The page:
14. It is obvious that the cause of unhappiness is the downward tendency of our mind which always works on the basis of pleasure principle. Satisfaction of all desires in an unlimited manner is its demand and since it is not governed by the wisdom of the higher centres it propels itself always to achieve this mirage! Thus if we want to be happy it is necessary that we should rise above this impulsive tendencies of the lower mind and live a peaceful life. The whole message is dedicated to explain the need to live like the coot and ducks in the water which carries no effect of water on their bodies when out of water. While loving parents and every one in the family is stressed he wants every one to remove the brokenness of the continuity of love due to the sharp boundaries of relationships and make ourselves such as to love all. He asserts that when this is done we will start feeling the love flowing equally to one and all and it becomes Universal. The importance of the methods of meditation directed towards this end has been the subject matter of many of our discussions earlier and I do not intend to have a recap of that.

15. Master asserts that it is the dictum of Nature that every soul must live a happy and restful life. It is therefore an axiom that all that IS, is meant to be happy. It is obvious that our actions when they disturb the balance spoil the harmony in life. Master wants us as family people to be moderate in all our dealings. While the importance of the money is well understood for having a decent living, obsession with the acquisition is improper morality. Master wants us to keep the necessities of life at a meager level and wants us to develop detachment in attachment. Then he asserts that the happiest man is he who is happy under all circumstances. This attitude of being happy is possible to be developed only when we keep our love for Master above all other love and desires. He asserts that he is the Master for the entire universe and wants us all to love him who is the Ultimate.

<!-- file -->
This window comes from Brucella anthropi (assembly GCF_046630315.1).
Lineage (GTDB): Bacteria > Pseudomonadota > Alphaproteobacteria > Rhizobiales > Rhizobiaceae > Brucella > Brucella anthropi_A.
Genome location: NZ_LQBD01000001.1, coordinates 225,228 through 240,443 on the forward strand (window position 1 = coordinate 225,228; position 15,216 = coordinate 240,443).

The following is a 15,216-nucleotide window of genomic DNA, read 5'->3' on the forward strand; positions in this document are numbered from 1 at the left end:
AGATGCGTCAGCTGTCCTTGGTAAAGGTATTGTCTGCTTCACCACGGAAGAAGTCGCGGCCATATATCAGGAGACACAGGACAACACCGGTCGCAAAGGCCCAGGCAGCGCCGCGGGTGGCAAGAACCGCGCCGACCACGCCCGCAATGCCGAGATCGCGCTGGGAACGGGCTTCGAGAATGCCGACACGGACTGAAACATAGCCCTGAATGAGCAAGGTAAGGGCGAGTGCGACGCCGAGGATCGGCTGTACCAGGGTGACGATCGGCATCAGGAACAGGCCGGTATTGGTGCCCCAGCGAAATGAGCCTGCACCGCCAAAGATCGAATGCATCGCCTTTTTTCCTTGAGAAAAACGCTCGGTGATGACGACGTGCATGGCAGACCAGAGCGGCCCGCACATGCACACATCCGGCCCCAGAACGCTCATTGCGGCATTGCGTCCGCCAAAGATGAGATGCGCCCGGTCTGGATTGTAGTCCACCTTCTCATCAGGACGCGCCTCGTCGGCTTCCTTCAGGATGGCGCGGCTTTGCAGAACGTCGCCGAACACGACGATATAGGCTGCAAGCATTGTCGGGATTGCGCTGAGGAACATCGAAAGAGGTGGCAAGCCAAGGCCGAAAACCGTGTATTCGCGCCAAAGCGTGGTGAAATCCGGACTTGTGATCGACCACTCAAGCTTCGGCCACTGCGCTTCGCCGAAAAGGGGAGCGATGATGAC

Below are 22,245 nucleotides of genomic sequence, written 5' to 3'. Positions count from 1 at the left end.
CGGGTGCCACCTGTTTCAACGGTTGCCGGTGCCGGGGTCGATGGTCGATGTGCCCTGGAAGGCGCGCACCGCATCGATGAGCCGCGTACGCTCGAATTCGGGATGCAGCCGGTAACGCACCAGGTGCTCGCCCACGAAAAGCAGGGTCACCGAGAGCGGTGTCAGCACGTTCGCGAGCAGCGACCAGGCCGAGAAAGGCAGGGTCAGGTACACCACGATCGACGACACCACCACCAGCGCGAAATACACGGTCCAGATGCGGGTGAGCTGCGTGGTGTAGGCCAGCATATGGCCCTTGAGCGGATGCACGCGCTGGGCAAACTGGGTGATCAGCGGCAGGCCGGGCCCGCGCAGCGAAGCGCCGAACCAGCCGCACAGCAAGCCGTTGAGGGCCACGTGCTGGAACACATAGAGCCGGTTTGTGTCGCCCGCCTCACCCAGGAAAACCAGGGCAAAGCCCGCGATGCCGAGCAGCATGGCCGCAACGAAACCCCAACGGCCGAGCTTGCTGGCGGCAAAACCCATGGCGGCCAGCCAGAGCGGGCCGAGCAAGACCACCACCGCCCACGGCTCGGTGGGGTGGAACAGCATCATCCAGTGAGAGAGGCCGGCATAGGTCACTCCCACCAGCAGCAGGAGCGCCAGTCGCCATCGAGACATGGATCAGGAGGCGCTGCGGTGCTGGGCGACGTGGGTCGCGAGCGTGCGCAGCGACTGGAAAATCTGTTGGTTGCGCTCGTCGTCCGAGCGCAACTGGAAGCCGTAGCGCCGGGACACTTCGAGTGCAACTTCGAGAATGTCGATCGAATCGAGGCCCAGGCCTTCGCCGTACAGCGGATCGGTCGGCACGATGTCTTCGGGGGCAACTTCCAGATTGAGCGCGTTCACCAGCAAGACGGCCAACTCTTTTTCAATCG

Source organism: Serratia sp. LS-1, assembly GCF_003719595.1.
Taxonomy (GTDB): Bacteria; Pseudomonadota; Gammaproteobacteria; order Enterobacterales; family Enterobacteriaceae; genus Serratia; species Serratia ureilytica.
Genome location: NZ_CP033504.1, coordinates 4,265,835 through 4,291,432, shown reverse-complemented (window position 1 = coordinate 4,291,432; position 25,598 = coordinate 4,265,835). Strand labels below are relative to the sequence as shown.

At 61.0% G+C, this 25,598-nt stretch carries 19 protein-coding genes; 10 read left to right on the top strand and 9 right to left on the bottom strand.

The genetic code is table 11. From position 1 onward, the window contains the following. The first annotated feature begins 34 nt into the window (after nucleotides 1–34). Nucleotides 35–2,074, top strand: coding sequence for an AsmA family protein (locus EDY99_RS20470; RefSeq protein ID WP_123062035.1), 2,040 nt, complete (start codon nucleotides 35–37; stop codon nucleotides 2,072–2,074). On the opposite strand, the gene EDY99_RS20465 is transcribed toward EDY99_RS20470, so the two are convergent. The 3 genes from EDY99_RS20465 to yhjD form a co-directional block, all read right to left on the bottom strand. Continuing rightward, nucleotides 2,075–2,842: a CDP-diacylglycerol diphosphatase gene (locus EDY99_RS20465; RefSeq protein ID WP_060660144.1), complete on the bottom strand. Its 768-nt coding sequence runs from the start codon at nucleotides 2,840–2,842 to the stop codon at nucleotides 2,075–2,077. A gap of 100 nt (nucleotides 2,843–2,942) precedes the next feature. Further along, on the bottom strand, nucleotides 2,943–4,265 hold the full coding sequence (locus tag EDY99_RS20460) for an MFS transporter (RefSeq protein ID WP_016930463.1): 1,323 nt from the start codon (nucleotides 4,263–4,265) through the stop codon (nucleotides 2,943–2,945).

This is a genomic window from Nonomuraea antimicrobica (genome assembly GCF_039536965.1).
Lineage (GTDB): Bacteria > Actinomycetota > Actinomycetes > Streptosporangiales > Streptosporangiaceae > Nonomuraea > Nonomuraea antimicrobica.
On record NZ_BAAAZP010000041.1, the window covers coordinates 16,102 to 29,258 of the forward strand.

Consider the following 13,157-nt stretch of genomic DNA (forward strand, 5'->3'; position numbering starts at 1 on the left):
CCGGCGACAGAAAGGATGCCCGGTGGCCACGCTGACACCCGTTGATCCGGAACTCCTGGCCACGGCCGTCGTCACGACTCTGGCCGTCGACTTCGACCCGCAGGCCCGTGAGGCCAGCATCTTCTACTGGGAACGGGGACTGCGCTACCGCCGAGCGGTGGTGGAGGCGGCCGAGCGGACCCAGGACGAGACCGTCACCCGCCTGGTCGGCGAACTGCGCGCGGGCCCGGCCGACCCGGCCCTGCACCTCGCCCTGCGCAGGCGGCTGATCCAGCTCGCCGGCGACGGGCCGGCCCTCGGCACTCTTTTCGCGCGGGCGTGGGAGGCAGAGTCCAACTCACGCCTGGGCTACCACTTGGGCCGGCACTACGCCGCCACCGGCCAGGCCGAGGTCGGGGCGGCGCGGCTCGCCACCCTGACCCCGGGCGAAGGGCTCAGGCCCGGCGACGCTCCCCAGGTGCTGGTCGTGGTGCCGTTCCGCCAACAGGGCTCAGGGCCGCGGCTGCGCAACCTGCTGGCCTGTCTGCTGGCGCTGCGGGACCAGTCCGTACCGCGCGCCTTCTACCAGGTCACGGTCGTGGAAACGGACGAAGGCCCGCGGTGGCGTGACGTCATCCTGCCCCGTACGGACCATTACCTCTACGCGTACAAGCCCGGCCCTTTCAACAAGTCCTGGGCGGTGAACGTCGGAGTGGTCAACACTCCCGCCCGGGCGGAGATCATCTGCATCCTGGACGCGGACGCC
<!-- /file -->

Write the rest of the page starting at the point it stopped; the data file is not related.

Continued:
16. Miseries and afflictions many times keep the aspirants away from the path. In his message “Ways and means” Master states that “The mystery of the problem will be clear if we look into the origin of miseries. Soul possesses consciousness as a result of God's will to effect creation. The soul likewise began to form its own tiny creation and gathered round it things of its own creation. Now a stir, a motion (i.e., unrest or disturbance) was the main factor in bringing about the creation. Similarly for the tiny creation of the soul too, unrest or disturbance is indispensable. We also possess the force of will which we apply to impart power to the factors necessary for setting up this creation. They appear before us in the form of joy or sorrow, comfort or misery. The mind, too, being constantly active creates within us liking for the one and dislike for the other, introducing the two extremities of a thing. Thus miseries come into existence.